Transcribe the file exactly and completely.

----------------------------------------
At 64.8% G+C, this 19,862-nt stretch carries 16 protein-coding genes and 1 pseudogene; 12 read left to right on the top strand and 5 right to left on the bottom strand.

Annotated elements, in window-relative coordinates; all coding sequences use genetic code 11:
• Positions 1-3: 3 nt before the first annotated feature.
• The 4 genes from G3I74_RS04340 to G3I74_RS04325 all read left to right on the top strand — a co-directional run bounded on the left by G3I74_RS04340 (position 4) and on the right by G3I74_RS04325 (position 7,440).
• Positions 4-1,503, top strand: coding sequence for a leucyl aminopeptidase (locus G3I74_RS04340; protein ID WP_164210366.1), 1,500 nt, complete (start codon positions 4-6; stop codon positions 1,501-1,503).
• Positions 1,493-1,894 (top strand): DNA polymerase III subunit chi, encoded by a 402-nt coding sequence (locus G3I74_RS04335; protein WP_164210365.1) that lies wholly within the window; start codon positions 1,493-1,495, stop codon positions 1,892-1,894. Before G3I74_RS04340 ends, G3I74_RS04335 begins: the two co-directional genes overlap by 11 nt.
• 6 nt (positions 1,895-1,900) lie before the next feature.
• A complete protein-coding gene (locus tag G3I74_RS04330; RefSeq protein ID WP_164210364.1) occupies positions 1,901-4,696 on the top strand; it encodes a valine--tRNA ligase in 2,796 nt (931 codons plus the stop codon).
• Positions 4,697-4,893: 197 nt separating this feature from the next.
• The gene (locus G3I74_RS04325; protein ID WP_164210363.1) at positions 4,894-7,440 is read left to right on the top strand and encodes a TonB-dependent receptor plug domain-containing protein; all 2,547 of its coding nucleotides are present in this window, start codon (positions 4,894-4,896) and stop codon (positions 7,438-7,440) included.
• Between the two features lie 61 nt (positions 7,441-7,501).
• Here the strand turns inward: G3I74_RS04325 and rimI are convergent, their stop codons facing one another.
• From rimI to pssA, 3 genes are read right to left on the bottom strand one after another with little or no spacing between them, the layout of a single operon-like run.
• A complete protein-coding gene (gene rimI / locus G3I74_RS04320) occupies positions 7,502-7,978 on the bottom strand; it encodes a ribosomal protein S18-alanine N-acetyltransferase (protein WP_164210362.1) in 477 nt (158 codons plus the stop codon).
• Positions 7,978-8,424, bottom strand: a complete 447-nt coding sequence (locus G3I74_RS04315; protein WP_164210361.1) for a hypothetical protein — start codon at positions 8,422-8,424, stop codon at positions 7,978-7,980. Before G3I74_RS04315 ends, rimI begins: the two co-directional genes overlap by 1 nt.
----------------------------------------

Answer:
At 64.8% G+C, this 19,862-nt stretch carries 16 protein-coding genes and 1 pseudogene; 12 read left to right on the top strand and 5 right to left on the bottom strand.

Annotated elements, in window-relative coordinates; all coding sequences use genetic code 11:
• Positions 1-3: 3 nt before the first annotated feature.
• The 4 genes from G3I74_RS04340 to G3I74_RS04325 all read left to right on the top strand — a co-directional run bounded on the left by G3I74_RS04340 (position 4) and on the right by G3I74_RS04325 (position 7,440).
• Positions 4-1,503, top strand: coding sequence for a leucyl aminopeptidase (locus G3I74_RS04340; protein ID WP_164210366.1), 1,500 nt, complete (start codon positions 4-6; stop codon positions 1,501-1,503).
• Positions 1,493-1,894 (top strand): DNA polymerase III subunit chi, encoded by a 402-nt coding sequence (locus G3I74_RS04335; protein WP_164210365.1) that lies wholly within the window; start codon positions 1,493-1,495, stop codon positions 1,892-1,894. Before G3I74_RS04340 ends, G3I74_RS04335 begins: the two co-directional genes overlap by 11 nt.
• 6 nt (positions 1,895-1,900) lie before the next feature.
• A complete protein-coding gene (locus tag G3I74_RS04330; RefSeq protein ID WP_164210364.1) occupies positions 1,901-4,696 on the top strand; it encodes a valine--tRNA ligase in 2,796 nt (931 codons plus the stop codon).
• Positions 4,697-4,893: 197 nt separating this feature from the next.
• The gene (locus G3I74_RS04325; protein ID WP_164210363.1) at positions 4,894-7,440 is read left to right on the top strand and encodes a TonB-dependent receptor plug domain-containing protein; all 2,547 of its coding nucleotides are present in this window, start codon (positions 4,894-4,896) and stop codon (positions 7,438-7,440) included.
• Between the two features lie 61 nt (positions 7,441-7,501).
• Here the strand turns inward: G3I74_RS04325 and rimI are convergent, their stop codons facing one another.
• From rimI to pssA, 3 genes are read right to left on the bottom strand one after another with little or no spacing between them, the layout of a single operon-like run.
• A complete protein-coding gene (gene rimI / locus G3I74_RS04320) occupies positions 7,502-7,978 on the bottom strand; it encodes a ribosomal protein S18-alanine N-acetyltransferase (protein WP_164210362.1) in 477 nt (158 codons plus the stop codon).
• Positions 7,978-8,424, bottom strand: a complete 447-nt coding sequence (locus G3I74_RS04315; protein WP_164210361.1) for a hypothetical protein — start codon at positions 8,422-8,424, stop codon at positions 7,978-7,980. Before G3I74_RS04315 ends, rimI begins: the two co-directional genes overlap by 1 nt.